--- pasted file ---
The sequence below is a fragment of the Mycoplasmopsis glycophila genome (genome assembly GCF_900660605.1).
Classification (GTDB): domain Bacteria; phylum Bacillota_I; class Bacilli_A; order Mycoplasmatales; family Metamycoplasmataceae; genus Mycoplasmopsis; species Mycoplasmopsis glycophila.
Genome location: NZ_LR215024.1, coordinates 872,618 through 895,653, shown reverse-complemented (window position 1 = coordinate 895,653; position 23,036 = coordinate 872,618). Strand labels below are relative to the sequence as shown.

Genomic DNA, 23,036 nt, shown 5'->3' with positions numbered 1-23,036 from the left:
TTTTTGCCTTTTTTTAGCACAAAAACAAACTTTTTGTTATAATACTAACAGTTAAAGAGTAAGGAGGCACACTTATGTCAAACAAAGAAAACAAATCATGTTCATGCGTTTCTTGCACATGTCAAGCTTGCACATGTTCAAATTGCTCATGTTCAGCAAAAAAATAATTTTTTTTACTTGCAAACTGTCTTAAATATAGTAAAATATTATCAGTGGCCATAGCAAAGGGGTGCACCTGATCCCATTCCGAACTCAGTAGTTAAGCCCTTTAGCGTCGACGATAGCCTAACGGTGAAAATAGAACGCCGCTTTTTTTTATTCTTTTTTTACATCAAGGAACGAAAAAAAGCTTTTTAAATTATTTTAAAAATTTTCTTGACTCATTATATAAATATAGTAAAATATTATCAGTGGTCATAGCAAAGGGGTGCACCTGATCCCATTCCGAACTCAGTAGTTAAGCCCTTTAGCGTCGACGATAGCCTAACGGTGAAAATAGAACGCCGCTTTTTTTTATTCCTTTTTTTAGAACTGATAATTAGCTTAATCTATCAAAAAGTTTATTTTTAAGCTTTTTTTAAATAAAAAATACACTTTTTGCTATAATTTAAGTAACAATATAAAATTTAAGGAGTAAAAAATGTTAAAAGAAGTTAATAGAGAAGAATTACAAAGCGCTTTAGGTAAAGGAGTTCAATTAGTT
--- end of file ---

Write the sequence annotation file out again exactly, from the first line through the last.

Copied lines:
The sequence below is a fragment of the Mycoplasmopsis glycophila genome (genome assembly GCF_900660605.1).
Classification (GTDB): domain Bacteria; phylum Bacillota_I; class Bacilli_A; order Mycoplasmatales; family Metamycoplasmataceae; genus Mycoplasmopsis; species Mycoplasmopsis glycophila.
Genome location: NZ_LR215024.1, coordinates 872,618 through 895,653, shown reverse-complemented (window position 1 = coordinate 895,653; position 23,036 = coordinate 872,618). Strand labels below are relative to the sequence as shown.

Genomic DNA, 23,036 nt, shown 5'->3' with positions numbered 1-23,036 from the left:
TTTTTGCCTTTTTTTAGCACAAAAACAAACTTTTTGTTATAATACTAACAGTTAAAGAGTAAGGAGGCACACTTATGTCAAACAAAGAAAACAAATCATGTTCATGCGTTTCTTGCACATGTCAAGCTTGCACATGTTCAAATTGCTCATGTTCAGCAAAAAAATAATTTTTTTTACTTGCAAACTGTCTTAAATATAGTAAAATATTATCAGTGGCCATAGCAAAGGGGTGCACCTGATCCCATTCCGAACTCAGTAGTTAAGCCCTTTAGCGTCGACGATAGCCTAACGGTGAAAATAGAACGCCGCTTTTTTTTATTCTTTTTTTACATCAAGGAACGAAAAAAAGCTTTTTAAATTATTTTAAAAATTTTCTTGACTCATTATATAAATATAGTAAAATATTATCAGTGGTCATAGCAAAGGGGTGCACCTGATCCCATTCCGAACTCAGTAGTTAAGCCCTTTAGCGTCGACGATAGCCTAACGGTGAAAATAGAACGCCGCTTTTTTTTATTCCTTTTTTTAGAACTGATAATTAGCTTAATCTATCAAAAAGTTTATTTTTAAGCTTTTTTTAAATAAAAAATACACTTTTTGCTATAATTTAAGTAACAATATAAAATTTAAGGAGTAAAAAATGTTAAAAGAAGTTAATAGAGAAGAATTACAAAGCGCTTTAGGTAAAGGAGTTCAATTAGTT